Xihong Lin is Professor of Biostatistics and Co-ordinating Director of Program in Quantitative Genomics of Harvard School of Public Health. My group's major research interests lie in development and application of statistical and computational methods for analysis of high-dimensional genomic and 'omics data in population and clinical sciences, and for analysis of correlatd data, such as longitudinal, clustered and spatial data.
We are interested in statistical genetics and genomics, genetic and epigenetic epidemiology, genes and environment and medical genomics. Current research projects include genome-wide association studies, next generation sequencing studies, gene-environment interactions, and genome-wide DNA methylation studies, pathway analysis and network analysis, proteomics.
A SAS Macro for doing semiparametric regression of multi-dimensional genetic pathway data, using least squares kernel machines and linear mixed models.
A SAS Macro for estimating and testing for the effect of a genetic pathway on a disease outcome using logistic kernel machine regression via logistic mixed models.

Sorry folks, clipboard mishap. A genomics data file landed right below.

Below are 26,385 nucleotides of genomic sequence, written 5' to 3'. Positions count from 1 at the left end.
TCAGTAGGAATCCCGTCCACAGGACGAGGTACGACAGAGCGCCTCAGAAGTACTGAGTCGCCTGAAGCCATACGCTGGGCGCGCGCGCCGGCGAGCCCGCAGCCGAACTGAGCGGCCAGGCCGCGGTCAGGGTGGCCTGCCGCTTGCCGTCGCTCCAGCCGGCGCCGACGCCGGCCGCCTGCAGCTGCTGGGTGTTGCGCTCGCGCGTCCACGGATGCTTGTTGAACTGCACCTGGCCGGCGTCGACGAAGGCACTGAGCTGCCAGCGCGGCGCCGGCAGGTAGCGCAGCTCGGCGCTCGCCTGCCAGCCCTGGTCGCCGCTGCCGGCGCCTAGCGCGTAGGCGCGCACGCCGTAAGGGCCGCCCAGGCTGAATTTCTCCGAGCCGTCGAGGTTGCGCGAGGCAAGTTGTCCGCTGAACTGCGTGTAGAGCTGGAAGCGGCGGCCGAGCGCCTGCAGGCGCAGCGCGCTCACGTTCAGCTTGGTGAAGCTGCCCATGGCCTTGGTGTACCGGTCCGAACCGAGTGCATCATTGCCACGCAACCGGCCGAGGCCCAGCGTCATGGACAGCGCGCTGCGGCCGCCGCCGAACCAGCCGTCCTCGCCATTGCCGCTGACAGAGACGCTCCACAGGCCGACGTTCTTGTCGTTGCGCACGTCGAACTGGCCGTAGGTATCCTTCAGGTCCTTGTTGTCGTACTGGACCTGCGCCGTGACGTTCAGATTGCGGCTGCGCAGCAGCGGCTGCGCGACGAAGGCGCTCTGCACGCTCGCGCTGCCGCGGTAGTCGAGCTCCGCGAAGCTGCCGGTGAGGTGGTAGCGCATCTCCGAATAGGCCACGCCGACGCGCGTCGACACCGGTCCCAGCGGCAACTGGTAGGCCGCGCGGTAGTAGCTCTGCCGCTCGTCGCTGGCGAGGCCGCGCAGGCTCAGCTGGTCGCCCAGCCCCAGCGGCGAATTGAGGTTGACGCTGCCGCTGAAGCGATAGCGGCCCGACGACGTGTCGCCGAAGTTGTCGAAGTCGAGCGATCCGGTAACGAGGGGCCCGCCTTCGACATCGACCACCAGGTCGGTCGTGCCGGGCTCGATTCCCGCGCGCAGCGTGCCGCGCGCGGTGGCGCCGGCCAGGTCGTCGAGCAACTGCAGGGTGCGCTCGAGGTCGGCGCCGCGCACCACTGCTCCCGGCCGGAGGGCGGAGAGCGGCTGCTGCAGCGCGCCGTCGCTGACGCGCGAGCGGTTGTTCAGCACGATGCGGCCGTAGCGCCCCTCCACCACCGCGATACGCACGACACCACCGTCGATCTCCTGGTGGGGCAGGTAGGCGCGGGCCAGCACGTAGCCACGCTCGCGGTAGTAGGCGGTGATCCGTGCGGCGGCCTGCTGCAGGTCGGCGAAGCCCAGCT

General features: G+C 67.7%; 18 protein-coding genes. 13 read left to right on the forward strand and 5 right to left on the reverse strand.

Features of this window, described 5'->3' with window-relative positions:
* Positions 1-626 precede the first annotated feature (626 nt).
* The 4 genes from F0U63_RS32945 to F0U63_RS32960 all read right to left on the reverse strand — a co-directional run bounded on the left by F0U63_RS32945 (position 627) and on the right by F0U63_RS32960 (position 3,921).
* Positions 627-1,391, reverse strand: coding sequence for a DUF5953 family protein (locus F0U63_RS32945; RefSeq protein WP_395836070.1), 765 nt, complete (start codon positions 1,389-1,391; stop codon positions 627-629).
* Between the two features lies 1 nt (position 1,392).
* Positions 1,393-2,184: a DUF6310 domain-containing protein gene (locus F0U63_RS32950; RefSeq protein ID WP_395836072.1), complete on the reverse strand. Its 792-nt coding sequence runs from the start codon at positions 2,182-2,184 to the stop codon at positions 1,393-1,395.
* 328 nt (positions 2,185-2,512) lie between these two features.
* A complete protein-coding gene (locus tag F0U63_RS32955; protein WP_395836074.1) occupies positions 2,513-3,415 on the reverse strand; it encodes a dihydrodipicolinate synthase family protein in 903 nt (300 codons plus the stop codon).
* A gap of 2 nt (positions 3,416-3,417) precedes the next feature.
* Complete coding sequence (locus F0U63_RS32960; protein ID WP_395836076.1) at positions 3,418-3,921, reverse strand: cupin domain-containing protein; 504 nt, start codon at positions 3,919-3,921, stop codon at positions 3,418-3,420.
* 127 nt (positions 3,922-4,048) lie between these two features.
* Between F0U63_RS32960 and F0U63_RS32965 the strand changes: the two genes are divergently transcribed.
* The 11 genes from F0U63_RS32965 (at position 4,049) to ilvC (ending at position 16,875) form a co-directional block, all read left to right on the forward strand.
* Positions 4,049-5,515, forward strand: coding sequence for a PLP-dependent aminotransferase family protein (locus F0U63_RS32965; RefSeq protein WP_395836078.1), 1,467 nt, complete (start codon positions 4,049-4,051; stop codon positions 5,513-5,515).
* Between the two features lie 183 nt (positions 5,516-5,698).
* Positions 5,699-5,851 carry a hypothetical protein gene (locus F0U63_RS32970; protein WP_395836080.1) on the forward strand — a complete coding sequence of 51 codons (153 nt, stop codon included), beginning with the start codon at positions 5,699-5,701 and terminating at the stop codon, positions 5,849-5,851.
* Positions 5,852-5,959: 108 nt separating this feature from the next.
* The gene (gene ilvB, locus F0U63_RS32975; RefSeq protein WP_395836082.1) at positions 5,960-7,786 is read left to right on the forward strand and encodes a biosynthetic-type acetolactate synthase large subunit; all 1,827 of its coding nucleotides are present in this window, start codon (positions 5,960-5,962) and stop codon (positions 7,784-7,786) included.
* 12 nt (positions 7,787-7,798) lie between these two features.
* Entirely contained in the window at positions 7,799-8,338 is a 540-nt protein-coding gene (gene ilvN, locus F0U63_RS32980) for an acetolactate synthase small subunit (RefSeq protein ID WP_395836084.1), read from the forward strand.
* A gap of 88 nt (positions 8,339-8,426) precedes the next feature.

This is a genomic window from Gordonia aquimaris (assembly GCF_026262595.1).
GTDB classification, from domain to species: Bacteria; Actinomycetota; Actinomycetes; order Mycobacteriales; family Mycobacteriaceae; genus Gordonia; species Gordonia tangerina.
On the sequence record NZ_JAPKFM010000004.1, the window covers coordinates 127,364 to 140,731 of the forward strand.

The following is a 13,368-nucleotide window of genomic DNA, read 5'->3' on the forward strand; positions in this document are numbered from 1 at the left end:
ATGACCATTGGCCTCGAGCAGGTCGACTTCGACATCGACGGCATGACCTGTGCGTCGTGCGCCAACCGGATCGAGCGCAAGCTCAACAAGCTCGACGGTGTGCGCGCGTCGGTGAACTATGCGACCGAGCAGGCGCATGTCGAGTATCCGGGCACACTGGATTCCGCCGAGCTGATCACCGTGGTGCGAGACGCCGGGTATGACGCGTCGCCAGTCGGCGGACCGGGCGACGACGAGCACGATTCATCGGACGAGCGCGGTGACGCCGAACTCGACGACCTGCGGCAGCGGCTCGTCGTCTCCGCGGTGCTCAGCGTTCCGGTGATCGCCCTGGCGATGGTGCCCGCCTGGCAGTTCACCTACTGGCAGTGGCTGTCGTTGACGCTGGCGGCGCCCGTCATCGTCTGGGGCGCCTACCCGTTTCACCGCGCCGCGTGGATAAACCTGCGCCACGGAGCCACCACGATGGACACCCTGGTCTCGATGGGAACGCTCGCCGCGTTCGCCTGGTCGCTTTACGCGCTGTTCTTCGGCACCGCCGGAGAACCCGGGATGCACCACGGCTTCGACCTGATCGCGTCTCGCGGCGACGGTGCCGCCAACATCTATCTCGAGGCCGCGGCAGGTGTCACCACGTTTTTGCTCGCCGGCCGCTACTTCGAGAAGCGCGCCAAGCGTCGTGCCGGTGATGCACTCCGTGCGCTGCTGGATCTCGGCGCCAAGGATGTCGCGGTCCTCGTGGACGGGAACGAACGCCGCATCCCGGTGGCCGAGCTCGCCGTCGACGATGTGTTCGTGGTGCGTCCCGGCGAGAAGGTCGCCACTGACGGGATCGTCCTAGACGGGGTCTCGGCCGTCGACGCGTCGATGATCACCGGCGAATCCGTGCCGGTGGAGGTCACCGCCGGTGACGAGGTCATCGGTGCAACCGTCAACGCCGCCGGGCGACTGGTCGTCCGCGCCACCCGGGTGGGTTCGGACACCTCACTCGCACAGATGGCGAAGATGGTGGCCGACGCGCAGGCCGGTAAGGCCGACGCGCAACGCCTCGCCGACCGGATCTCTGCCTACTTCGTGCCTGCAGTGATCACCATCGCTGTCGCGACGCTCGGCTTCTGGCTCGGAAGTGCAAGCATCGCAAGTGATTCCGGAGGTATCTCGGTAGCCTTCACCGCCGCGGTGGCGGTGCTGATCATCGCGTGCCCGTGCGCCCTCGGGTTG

"SKAT is a R package for performing
(1) association tests between a set of common and rare SNPs and continuous and dichotomous (case-control) phenotypes using kernel machine methods for data from GWAS and genome-wide sequencing association studies
(2) sample size and power calculatons for sequencing association studies."
An R function for testing for differential expression of a gene set/pathway based on the sparse linear discriminant analysis approach.
R functions for sparse principal component analysis.
"This macro fits the following model to longitudinal Gaussian data:
Yij = Xij*beta + f(tij) + Zij*bi + Ui(tij) + esp(ij),
where beta is parametric fixed effects, f(.) is a smooth function, bi is random effects, Ui(.) is a Gaussian process, esp(ij) is the measurement error. Maximum penalized likelihood was used to estimate the beta and f(.), while smoohting parameter and the parameters in the variance matrix are estimated by REML method, which treats f(.) as an integrated Wiener process."